In the ongoing saga that is copyright law in the age of the internet, the European Parliament has just approved stern and controversial new copyright legislation sure to have wide-reaching influence on government bodies worldwide. The two key items of contention? Charges for displaying snippets of content dubbed a "link tax" by critics, and a rule that puts the legal onus on website operators for copyright infringement. The latter change will all but force major platforms like YouTube to create automated copyright filters, sparking censorship concerns from both big business and consumer rights advocates.
However, the regulations are not final yet. The European Parliament still needs to negotiate and sign off on a final version of the proposal with the European Council. Once it is signed off on, each EU member state (which no longer includes the U.K.) will need to pass its own laws implementing the changes, which will no doubt make for varied interpretations.
Under the new legislation, Parliament wants all but the smallest online platforms to pay copyright holders for their material, including even small snippets of text. This would apply to large-scale platforms like Google News — which Google warns would stop it from sending traffic to news publishers through the service, stating: "paying to display snippets is not a viable option for anyone."
This piece of regulation was originally dubbed the "link tax" because, under an earlier version of the rules, it seemed that platforms would have to pay merely to include links on their websites. The approved regulations state that sharing links to articles with a few "individual words" to describe them will be free of copyright constraints. Uploading to open source platforms and online encyclopedias, like Wikipedia or GitHub, is also excluded from the compliance with the copyright rules.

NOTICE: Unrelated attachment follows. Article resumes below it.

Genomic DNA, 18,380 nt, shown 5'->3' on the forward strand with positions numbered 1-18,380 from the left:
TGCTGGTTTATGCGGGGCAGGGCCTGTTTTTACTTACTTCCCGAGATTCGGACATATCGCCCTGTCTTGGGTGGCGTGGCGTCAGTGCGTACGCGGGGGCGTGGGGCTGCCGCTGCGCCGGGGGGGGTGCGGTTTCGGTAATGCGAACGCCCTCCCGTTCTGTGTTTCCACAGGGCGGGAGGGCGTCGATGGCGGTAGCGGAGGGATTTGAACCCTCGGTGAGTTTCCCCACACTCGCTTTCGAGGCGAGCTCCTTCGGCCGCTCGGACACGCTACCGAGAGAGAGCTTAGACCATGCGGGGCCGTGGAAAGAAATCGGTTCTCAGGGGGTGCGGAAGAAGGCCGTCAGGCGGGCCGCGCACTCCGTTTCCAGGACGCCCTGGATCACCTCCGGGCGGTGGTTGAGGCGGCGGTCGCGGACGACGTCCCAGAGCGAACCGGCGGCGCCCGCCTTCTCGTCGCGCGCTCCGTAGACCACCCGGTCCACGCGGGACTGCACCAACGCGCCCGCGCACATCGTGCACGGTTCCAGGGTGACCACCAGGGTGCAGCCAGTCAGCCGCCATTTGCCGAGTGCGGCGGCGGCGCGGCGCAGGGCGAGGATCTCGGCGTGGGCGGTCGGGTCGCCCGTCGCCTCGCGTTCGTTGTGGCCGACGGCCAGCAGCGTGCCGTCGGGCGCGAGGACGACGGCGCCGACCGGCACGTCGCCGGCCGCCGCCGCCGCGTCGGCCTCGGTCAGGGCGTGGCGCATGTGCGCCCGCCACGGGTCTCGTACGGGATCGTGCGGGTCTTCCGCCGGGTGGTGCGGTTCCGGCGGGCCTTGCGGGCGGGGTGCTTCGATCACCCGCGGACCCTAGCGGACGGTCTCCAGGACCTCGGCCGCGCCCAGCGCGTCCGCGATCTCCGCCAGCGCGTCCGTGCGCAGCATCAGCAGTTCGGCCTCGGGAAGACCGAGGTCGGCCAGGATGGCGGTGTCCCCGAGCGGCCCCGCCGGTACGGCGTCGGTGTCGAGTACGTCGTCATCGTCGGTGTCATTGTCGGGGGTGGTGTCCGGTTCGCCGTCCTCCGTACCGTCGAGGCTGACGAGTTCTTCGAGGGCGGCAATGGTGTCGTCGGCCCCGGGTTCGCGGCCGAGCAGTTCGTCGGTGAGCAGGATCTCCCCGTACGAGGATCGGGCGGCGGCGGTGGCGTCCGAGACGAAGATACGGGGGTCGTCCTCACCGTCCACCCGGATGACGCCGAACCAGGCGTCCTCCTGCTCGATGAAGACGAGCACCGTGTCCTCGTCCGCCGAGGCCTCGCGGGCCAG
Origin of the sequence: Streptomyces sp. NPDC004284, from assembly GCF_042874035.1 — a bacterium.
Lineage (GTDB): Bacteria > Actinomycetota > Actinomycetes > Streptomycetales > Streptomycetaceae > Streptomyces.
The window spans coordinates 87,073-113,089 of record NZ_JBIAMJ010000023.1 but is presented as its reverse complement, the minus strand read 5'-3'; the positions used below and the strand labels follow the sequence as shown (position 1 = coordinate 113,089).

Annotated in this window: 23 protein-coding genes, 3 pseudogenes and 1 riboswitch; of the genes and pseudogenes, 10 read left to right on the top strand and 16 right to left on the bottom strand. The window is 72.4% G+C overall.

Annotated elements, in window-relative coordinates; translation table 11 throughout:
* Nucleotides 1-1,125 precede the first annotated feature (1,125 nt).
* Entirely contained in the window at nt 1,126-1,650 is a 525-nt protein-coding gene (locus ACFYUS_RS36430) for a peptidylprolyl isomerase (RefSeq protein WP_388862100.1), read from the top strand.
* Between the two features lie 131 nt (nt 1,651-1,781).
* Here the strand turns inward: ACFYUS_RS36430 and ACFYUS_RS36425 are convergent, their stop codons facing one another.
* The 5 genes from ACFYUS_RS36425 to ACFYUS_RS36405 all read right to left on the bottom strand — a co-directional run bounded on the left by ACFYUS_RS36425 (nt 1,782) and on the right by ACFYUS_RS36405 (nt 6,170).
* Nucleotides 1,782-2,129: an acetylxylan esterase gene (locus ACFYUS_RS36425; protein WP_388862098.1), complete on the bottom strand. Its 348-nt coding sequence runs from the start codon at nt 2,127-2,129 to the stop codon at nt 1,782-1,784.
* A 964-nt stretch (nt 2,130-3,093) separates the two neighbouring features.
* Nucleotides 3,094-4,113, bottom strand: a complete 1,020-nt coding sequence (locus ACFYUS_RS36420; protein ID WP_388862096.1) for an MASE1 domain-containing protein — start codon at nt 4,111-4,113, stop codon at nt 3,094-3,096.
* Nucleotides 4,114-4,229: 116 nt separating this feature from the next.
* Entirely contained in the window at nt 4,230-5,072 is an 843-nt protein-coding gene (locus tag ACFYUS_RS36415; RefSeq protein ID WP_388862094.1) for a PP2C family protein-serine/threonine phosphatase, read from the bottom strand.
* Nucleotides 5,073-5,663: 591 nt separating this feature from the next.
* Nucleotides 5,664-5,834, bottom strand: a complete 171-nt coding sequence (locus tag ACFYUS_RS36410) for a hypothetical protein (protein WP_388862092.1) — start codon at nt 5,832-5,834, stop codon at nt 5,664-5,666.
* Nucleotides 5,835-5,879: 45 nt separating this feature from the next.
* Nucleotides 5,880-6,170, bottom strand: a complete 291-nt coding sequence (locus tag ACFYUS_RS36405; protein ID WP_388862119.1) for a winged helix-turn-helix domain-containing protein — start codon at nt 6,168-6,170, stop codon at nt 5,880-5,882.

Beyond the "link tax" issue, tech giants like Google, as well as Amazon, eBay, and Pandora (represented by the Computer and Communications Industry Association) — plus some consumer advocates and lobbyists like the Electronic Frontier Foundation — oppose making companies liable for any copyrighted work posted on their websites. Critics say this will force large tech companies to create upload filters that are restrictive by default and more likely than not to trigger false positives. Additionally, companies suggest developing these filters would be massively expensive. YouTube submitted that it spent over $100 million on its existing content ID system.
On the other side, proponents argue that these changes are necessary to ensure creators are paid for their work.
"I am convinced that once the dust has settled, the internet will be as free as it is today, creators and journalists will be earning a fairer share of the revenues generated by their works, and we will be wondering what all the fuss was about," said Axel Voss, a German lawmaker and sponsor behind the bill, in the Parliament's own release.
Either that, or Europe will see frightening levels of online censorship, enforced by regulation that could end up creeping into other countries, as well. We'll have to wait for specifics and implementations to see how things shake out. The internet changed today. It's just not entirely clear how much yet.
Hopefully it doesn't ruin memes.Capri23auto via Pixabay